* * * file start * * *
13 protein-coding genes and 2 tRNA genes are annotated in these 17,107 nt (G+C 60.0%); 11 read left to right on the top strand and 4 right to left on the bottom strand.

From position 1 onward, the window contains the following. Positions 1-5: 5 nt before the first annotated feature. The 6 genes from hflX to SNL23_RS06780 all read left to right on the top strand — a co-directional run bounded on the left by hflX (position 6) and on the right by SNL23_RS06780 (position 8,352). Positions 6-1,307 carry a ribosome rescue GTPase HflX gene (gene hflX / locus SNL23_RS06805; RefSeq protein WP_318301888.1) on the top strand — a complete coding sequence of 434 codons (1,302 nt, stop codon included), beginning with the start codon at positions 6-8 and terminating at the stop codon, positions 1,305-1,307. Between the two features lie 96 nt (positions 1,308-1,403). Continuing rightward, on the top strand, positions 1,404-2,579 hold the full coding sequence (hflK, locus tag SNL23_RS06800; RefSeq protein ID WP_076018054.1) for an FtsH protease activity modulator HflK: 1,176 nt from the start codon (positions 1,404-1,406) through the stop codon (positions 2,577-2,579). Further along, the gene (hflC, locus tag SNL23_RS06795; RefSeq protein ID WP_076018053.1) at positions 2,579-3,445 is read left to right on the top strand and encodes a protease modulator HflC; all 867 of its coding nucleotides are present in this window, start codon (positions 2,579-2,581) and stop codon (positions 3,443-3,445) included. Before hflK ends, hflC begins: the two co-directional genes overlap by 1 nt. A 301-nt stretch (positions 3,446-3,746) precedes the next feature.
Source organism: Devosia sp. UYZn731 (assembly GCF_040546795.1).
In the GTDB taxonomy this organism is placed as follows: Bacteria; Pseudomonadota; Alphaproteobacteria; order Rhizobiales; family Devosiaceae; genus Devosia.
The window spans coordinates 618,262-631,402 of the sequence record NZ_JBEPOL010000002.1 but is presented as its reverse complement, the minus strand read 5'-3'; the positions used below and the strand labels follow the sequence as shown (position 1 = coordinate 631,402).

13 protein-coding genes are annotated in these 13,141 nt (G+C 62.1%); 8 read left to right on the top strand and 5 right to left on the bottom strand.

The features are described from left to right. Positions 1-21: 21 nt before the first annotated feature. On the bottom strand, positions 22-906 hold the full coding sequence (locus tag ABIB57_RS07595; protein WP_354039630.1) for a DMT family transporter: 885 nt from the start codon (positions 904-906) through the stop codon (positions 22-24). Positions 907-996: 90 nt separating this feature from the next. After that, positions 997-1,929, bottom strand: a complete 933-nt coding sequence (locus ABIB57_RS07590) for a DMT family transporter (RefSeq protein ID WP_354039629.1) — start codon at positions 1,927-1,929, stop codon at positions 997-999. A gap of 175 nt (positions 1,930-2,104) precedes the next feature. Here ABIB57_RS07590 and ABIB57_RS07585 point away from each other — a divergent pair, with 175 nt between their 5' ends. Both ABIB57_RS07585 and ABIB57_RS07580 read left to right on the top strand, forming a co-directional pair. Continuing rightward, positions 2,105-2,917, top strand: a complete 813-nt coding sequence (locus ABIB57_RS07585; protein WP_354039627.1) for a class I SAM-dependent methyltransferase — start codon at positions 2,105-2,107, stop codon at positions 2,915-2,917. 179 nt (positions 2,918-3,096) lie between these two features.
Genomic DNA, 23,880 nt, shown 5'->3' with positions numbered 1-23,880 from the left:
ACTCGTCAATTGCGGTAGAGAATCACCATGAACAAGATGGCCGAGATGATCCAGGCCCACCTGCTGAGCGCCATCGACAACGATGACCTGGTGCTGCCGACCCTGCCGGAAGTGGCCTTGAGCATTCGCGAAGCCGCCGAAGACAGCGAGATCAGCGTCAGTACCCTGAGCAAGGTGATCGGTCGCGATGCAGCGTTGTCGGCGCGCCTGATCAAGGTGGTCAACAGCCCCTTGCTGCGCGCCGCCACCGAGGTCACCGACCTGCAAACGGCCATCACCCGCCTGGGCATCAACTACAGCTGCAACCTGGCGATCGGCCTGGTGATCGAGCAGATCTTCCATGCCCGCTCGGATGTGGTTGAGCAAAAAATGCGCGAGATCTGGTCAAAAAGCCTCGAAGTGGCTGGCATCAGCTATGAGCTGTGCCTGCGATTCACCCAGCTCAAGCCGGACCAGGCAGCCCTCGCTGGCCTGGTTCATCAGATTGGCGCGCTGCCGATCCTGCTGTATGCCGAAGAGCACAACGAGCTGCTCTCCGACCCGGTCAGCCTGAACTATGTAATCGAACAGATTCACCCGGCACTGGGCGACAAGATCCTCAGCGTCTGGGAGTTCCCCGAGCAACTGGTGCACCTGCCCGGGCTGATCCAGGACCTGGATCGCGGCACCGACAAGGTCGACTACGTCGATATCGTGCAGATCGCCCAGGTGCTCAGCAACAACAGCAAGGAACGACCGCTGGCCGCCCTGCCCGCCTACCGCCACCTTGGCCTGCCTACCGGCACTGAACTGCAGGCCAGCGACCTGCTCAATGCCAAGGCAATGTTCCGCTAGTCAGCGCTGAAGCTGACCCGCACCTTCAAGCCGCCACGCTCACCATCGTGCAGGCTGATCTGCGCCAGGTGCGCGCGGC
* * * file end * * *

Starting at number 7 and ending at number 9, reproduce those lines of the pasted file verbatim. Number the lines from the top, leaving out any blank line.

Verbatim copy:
The features are described from left to right. Positions 1-21: 21 nt before the first annotated feature. On the bottom strand, positions 22-906 hold the full coding sequence (locus tag ABIB57_RS07595; protein WP_354039630.1) for a DMT family transporter: 885 nt from the start codon (positions 904-906) through the stop codon (positions 22-24). Positions 907-996: 90 nt separating this feature from the next. After that, positions 997-1,929, bottom strand: a complete 933-nt coding sequence (locus ABIB57_RS07590) for a DMT family transporter (RefSeq protein ID WP_354039629.1) — start codon at positions 1,927-1,929, stop codon at positions 997-999. A gap of 175 nt (positions 1,930-2,104) precedes the next feature. Here ABIB57_RS07590 and ABIB57_RS07585 point away from each other — a divergent pair, with 175 nt between their 5' ends. Both ABIB57_RS07585 and ABIB57_RS07580 read left to right on the top strand, forming a co-directional pair. Continuing rightward, positions 2,105-2,917, top strand: a complete 813-nt coding sequence (locus ABIB57_RS07585; protein WP_354039627.1) for a class I SAM-dependent methyltransferase — start codon at positions 2,105-2,107, stop codon at positions 2,915-2,917. 179 nt (positions 2,918-3,096) lie between these two features.
Genomic DNA, 23,880 nt, shown 5'->3' with positions numbered 1-23,880 from the left:
ACTCGTCAATTGCGGTAGAGAATCACCATGAACAAGATGGCCGAGATGATCCAGGCCCACCTGCTGAGCGCCATCGACAACGATGACCTGGTGCTGCCGACCCTGCCGGAAGTGGCCTTGAGCATTCGCGAAGCCGCCGAAGACAGCGAGATCAGCGTCAGTACCCTGAGCAAGGTGATCGGTCGCGATGCAGCGTTGTCGGCGCGCCTGATCAAGGTGGTCAACAGCCCCTTGCTGCGCGCCGCCACCGAGGTCACCGACCTGCAAACGGCCATCACCCGCCTGGGCATCAACTACAGCTGCAACCTGGCGATCGGCCTGGTGATCGAGCAGATCTTCCATGCCCGCTCGGATGTGGTTGAGCAAAAAATGCGCGAGATCTGGTCAAAAAGCCTCGAAGTGGCTGGCATCAGCTATGAGCTGTGCCTGCGATTCACCCAGCTCAAGCCGGACCAGGCAGCCCTCGCTGGCCTGGTTCATCAGATTGGCGCGCTGCCGATCCTGCTGTATGCCGAAGAGCACAACGAGCTGCTCTCCGACCCGGTCAGCCTGAACTATGTAATCGAACAGATTCACCCGGCACTGGGCGACAAGATCCTCAGCGTCTGGGAGTTCCCCGAGCAACTGGTGCACCTGCCCGGGCTGATCCAGGACCTGGATCGCGGCACCGACAAGGTCGACTACGTCGATATCGTGCAGATCGCCCAGGTGCTCAGCAACAACAGCAAGGAACGACCGCTGGCCGCCCTGCCCGCCTACCGCCACCTTGGCCTGCCTACCGGCACTGAACTGCAGGCCAGCGACCTGCTCAATGCCAAGGCAATGTTCCGCTAGTCAGCGCTGAAGCTGACCCGCACCTTCAAGCCGCCACGCTCACCATCGTGCAGGCTGATCTGCGCCAGGTGCGCGCGGC